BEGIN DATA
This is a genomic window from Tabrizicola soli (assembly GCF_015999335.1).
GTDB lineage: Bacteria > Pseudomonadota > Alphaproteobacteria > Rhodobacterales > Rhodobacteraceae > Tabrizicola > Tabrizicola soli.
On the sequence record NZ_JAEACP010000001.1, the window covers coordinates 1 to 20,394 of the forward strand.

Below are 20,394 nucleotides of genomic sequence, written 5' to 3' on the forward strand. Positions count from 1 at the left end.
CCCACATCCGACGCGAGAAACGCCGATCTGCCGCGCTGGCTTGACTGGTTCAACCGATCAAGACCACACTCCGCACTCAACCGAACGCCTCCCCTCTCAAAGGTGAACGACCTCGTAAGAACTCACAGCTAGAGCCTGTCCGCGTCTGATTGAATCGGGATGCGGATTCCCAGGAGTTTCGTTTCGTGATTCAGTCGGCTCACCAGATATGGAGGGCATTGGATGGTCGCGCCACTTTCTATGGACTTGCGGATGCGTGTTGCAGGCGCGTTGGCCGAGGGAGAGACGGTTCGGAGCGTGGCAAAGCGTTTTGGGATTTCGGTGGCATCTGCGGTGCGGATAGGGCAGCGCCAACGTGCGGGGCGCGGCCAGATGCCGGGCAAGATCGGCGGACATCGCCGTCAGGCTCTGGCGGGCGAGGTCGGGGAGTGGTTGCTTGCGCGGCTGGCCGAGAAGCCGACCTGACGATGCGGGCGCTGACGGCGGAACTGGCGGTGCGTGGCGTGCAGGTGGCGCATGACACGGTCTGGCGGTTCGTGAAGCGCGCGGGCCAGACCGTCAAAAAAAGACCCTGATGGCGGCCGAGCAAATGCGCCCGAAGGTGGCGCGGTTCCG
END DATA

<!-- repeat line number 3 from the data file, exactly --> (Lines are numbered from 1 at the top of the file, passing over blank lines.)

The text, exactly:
On the sequence record NZ_JAEACP010000001.1, the window covers coordinates 1 to 20,394 of the forward strand.